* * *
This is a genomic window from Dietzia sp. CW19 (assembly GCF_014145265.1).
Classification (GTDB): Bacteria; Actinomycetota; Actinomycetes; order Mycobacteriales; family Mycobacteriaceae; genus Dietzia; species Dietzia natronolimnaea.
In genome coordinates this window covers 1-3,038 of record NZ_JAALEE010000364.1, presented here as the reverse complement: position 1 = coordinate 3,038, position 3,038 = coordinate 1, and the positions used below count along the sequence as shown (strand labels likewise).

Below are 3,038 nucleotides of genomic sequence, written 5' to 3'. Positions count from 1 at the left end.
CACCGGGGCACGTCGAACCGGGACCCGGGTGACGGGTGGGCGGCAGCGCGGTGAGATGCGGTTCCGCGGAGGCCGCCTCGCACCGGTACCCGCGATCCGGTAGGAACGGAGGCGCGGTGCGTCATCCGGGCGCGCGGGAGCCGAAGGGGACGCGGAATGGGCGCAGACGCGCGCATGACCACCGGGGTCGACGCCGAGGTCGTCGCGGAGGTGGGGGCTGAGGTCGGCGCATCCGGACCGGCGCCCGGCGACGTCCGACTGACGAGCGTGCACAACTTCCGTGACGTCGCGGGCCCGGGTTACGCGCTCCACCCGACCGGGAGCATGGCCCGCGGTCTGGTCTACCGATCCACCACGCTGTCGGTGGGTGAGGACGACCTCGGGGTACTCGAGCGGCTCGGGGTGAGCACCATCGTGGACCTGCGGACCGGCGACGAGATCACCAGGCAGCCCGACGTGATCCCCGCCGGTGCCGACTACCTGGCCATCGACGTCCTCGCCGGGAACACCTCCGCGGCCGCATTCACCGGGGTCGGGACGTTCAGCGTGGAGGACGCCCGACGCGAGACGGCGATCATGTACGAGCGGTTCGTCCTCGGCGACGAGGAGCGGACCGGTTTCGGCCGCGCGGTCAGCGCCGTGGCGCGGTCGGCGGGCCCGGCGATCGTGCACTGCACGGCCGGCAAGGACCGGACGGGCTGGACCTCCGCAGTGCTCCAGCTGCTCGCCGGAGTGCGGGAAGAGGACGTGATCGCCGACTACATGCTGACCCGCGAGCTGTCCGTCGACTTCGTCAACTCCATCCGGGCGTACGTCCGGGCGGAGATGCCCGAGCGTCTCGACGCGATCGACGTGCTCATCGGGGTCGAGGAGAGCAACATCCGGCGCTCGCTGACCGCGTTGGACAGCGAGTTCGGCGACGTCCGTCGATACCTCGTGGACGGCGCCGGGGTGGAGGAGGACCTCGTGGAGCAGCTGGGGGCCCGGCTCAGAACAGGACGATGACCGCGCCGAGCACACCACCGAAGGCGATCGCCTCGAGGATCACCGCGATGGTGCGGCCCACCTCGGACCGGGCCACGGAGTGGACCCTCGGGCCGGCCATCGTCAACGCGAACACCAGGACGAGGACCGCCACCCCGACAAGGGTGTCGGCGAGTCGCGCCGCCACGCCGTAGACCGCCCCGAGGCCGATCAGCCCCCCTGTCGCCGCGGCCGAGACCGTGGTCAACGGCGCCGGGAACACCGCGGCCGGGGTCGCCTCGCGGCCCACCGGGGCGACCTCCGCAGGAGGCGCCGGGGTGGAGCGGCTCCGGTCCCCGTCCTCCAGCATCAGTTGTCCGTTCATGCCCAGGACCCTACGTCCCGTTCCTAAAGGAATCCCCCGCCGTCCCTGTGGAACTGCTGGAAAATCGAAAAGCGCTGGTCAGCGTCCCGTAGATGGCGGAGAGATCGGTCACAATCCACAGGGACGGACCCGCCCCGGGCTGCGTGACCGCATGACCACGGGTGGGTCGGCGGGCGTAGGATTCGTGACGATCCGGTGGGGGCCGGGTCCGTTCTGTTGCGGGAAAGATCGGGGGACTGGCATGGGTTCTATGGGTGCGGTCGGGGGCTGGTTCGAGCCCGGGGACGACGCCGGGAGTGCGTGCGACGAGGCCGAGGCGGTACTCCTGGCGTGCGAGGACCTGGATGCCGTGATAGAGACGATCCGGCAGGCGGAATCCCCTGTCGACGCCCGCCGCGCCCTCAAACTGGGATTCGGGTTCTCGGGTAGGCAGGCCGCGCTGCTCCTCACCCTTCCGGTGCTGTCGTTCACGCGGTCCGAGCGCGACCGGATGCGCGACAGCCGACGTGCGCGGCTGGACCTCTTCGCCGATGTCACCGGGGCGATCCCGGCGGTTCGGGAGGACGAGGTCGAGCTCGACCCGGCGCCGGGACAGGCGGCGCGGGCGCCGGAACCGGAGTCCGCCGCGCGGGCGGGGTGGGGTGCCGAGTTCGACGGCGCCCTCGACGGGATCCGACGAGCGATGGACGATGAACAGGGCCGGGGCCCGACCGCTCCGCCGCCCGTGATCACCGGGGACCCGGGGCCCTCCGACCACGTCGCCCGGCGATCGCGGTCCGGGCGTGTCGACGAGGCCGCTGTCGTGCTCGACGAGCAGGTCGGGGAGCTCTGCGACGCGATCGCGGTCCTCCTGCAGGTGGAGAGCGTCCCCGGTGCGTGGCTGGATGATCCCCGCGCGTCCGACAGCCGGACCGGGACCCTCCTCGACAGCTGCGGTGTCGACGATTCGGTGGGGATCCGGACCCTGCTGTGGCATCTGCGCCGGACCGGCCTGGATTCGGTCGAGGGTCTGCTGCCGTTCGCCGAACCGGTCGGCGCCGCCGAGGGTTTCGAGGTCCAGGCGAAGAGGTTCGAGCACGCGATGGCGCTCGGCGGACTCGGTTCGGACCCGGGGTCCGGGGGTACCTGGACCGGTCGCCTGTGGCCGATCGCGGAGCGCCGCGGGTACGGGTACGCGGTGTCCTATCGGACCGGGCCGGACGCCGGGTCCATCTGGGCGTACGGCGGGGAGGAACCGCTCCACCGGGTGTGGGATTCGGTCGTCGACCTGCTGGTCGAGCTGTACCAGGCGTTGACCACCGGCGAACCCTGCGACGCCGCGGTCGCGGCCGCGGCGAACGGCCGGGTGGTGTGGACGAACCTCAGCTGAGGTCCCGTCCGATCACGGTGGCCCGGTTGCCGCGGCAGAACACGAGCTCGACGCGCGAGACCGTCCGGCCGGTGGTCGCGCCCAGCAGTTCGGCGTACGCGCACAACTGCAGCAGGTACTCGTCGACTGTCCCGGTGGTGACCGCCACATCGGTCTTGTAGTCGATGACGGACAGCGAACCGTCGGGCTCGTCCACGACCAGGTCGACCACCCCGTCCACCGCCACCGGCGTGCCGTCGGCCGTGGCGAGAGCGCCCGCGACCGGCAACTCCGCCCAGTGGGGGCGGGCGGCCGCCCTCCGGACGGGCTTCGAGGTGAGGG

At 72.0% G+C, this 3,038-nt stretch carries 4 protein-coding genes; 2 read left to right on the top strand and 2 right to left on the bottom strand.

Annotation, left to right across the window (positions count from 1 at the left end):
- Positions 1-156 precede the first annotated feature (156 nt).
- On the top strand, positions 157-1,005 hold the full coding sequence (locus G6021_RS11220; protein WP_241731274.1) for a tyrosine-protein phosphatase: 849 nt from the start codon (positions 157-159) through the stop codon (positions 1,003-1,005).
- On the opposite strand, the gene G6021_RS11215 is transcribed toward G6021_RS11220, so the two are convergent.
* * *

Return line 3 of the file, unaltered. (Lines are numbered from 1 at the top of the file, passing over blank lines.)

In genome coordinates this window covers 1-3,038 of record NZ_JAALEE010000364.1, presented here as the reverse complement: position 1 = coordinate 3,038, position 3,038 = coordinate 1, and the positions used below count along the sequence as shown (strand labels likewise).